Meanwhile Hilton Bourke, a retired cattle farmer and former fruit and vegetable grower who lives downstream at Araluen, said Unity Mining was a good corporate citizen, providing jobs for people across the district.

Mr Bourke said recent reporting of dirty discharges was not balanced and could be premature because EPA investigations were ongoing.

''Those who have complained the loudest about sediment control are the same people who campaigned vigorously against the mine, causing a delay of many months,'' Mr Bourke said. ''Each time it rains, creeks get discoloured all the time.''

He said feeder creeks including Majors, Bell's, Sheep Station, Dirty Butter, Apple and Deep Creeks flowed into Araluen Creek, which flowed into the Deua River.

Mr Bourke, 78, said his cousin's son worked for the mine. But he was speaking on his own behalf.

He said most fair-minded Araluen residents believed Unity Mining and its predecessor, Cortona Resources, had done a reasonable job in the face of extreme weather, when over 150 millimetres of rain fell within 18 hours, to avoid erosion.

''I've had a creek running at our place, the old gold mining place they called Burketown. It hadn't run for about 40 years, and it is still running now.''

Araluen Progress Association president Jamie Reynolds said the mine had divided the community.

Mr Reynolds said four valleys ran parallel with Araluen, and those closest to Majors Creek who fattened cattle or grew fruit were most opposed to the mine.

Although he lived in the Neringla valley he believed the mine was a threat. ''I'd be worried if I lived in the valley. This pollution is coming from the new road they are building. It's sediment. I don't think there are any chemicals in it.''

In a company newsletter Unity managing director Andrew McIllwain said heavy rain in late June had delayed work on the main access road, which should be finished in August. ''Also, to mitigate runoff from site much of the water from site
sediment ponds was pumped into the box cut to prevent excavation of the recently blasted rock,'' Mr McIllwain said.


16/07 - Paste Fill Approval & New Drilling Program at Dargues Reef

Australian gold company Cortona Resources Limited (ASX: CRC) is
pleased to advise that it has received approval from the NSW
Department of Planning and Infrastructure for the use of paste fill at
its 100%-owned Dargues Reef Gold Mine in NSW. Paste fill is
expected to deliver a range of financial, safety and environmental

benefits to the project.

The approval means that the Dargues Reef site is now fully
permitted to commence development. Determination of the
application to modify the operating license at the  London Victoria

processing site is expected within weeks.

The Company has also commenced a new phase of exploration
drilling (see Figure 1) targeting several newly identified near-mine

and regional prospects.

A dual-purpose RC/Diamond Rig has commenced drilling at the
Redbank and Nightingale Prospects, which are located just 800m
from the proposed location of the ROM pad and box-cut at Dargues

Reef (see Figure 2).

The Redbank prospect comprises mineralized outcrops, substantial
gold-in-soils and a number of historic shafts. The  style of
mineralisation is similar to that at Dargues Reef (JORC Resource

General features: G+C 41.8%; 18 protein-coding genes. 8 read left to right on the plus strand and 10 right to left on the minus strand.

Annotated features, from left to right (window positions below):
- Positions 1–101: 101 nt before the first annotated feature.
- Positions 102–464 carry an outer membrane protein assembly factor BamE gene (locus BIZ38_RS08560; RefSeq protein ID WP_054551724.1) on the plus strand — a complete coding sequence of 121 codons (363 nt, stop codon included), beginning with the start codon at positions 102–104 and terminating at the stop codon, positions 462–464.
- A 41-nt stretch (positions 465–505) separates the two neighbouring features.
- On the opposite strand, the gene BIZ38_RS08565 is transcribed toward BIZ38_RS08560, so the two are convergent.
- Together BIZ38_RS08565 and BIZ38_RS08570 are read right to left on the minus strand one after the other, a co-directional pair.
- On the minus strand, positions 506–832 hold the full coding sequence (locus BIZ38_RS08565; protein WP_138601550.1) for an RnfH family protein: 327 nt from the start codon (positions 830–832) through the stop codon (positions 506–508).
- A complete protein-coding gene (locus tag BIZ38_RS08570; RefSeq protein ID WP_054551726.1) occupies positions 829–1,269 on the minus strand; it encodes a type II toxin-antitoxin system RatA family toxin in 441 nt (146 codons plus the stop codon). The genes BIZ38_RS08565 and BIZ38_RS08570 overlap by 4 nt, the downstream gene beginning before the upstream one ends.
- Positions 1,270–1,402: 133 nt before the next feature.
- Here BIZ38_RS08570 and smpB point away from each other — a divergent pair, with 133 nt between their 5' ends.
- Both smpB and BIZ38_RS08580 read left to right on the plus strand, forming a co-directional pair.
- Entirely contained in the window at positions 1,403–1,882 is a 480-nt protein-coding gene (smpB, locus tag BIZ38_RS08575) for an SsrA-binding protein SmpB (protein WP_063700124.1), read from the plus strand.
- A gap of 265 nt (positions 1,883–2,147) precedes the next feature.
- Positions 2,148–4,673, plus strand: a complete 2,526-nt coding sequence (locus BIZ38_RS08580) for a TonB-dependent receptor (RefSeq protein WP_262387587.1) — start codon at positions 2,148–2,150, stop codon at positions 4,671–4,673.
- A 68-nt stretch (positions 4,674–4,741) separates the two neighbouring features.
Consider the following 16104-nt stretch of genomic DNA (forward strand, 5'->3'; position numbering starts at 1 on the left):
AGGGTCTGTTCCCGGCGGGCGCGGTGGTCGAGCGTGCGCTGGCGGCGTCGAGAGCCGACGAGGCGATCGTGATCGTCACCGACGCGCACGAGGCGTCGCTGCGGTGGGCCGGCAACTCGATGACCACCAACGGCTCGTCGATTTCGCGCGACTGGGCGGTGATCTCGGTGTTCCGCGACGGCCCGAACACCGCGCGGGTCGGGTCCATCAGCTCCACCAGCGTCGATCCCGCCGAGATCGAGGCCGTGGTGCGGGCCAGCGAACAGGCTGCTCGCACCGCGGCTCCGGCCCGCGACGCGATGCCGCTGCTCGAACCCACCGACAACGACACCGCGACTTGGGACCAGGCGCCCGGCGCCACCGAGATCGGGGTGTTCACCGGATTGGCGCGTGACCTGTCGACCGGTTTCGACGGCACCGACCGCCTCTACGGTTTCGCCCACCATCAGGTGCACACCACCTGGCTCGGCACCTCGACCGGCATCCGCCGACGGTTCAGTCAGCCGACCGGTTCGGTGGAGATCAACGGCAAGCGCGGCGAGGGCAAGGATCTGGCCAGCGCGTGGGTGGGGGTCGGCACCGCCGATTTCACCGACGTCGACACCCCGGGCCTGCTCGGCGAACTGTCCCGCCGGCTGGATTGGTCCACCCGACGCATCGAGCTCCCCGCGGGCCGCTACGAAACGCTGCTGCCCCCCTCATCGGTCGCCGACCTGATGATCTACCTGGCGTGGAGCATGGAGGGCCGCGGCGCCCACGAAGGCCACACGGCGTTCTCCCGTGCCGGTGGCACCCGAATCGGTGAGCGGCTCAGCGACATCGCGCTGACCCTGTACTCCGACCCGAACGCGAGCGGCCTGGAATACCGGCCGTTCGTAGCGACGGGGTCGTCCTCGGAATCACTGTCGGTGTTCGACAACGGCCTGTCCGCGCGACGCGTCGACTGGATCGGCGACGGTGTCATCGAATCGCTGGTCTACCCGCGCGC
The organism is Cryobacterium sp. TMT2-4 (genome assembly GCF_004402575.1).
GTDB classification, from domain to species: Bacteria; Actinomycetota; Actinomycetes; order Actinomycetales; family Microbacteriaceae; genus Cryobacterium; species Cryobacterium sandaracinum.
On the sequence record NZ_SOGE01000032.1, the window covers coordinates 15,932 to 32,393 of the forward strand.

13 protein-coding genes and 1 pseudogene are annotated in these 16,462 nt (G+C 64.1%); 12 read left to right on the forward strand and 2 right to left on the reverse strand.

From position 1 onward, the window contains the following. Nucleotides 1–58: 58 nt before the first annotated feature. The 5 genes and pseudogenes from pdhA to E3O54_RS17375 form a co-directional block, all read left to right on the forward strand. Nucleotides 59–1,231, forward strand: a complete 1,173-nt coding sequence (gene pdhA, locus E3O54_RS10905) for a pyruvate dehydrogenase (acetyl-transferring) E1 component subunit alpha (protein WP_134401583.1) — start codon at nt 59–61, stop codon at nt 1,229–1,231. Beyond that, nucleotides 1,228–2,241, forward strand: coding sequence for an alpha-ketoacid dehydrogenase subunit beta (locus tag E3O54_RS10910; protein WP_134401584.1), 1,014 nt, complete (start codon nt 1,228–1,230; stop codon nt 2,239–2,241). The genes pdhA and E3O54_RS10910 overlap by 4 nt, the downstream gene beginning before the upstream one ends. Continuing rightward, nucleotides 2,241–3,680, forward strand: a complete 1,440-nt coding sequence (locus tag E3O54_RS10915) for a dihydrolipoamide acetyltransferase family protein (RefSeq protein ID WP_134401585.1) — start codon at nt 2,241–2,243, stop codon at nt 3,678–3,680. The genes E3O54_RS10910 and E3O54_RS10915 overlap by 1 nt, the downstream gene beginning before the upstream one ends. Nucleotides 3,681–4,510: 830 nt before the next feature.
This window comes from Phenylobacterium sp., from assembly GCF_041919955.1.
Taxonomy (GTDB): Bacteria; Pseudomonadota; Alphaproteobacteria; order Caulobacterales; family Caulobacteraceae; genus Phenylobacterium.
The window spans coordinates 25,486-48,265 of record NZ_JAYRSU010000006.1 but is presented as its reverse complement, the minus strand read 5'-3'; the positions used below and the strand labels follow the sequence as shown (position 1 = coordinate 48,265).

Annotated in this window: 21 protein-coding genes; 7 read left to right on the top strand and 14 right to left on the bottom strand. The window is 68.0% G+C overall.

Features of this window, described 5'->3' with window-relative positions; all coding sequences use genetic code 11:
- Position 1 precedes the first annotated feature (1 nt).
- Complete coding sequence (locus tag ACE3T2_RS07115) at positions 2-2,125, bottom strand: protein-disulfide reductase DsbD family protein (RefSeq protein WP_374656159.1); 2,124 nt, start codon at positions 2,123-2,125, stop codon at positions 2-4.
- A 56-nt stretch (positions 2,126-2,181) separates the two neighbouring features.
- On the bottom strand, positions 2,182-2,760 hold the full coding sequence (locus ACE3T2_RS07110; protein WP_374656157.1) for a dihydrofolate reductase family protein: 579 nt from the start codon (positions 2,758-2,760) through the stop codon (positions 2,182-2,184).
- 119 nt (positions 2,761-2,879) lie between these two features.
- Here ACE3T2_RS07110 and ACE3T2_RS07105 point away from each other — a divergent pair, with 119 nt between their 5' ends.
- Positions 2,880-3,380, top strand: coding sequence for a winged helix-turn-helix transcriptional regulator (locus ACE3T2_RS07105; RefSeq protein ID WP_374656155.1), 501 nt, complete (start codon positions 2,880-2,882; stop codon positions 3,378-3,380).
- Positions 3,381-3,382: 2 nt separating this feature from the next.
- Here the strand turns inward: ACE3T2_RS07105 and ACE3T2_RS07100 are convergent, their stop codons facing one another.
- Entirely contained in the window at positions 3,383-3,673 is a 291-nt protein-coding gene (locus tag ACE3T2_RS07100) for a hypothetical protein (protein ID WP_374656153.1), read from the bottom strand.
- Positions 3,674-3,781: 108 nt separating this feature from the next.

1.6Mt @ 6.3g/t Au for 327,000oz).

See attached for further details


16/09 - Gold dig a long-term prospect for local jobs

Major contractor, Andy Divall, in the box cut at the mine, where they will soon begin tunnelling  Read more: http://www.canberratimes.com.au/act-news/gold-dig-a-longterm-prospect-for-local-jobs-20130915-2tt9m.html#ixzz2f1RJeRao

Major contractor, Andy Divall, in the box cut at the mine, where they will soon begin tunnelling

A small fortune is being spent at Majors Creek east of Canberra trying to find the primary source of gold that has sparked exploration since the 1850s.

Unity Mining's longer-term aspirations of Dargues Gold Mine near the village extends beyond the mine's current five-year time frame and is evident in preparatory work including access roads leading to the new underground mine.

Unity Mining general manager, markets and strategy, Ben Hill, said exploratory drilling would continue across a large area known as the Braidwood granidorite.
General manager of the mine, Scott Jones, in the box cut at the mine. Photo  Read more: http://www.canberratimes.com.au/act-news/gold-dig-a-longterm-prospect-for-local-jobs-20130915-2tt9m.html#ixzz2f1RXomdE

General manager of the mine, Scott Jones, in the box cut at the mine. Photo

A 35-metre deep excavation has been carved through a slope of oxidised granite, creating what will be the box cut entrance of the underground mine.

Tunnelling is expected to begin in about six weeks. Shaped like a tight corkscrew, the tunnel will descend at a grade of one-in-seven metres to an initial depth of 500 metres.

At that grade, they will tunnel for 3½ kilometres to get down 500 metres.

''The drilling Cortona (former mine owner) had done to build the resource only went down to what's outlined here,'' Mr Hill said, pointing to a three-dimensional diagram of the mine's vertical descent.

''There's almost no drilling behind these zones, so they are key targets in our mid-term exploration plans, to add further resources to what is already here and where we already plan to build the mine.''

General manager Scott Jones said blocks of ore would be drilled and blasted, with sections then being taken out and trucked to the surface.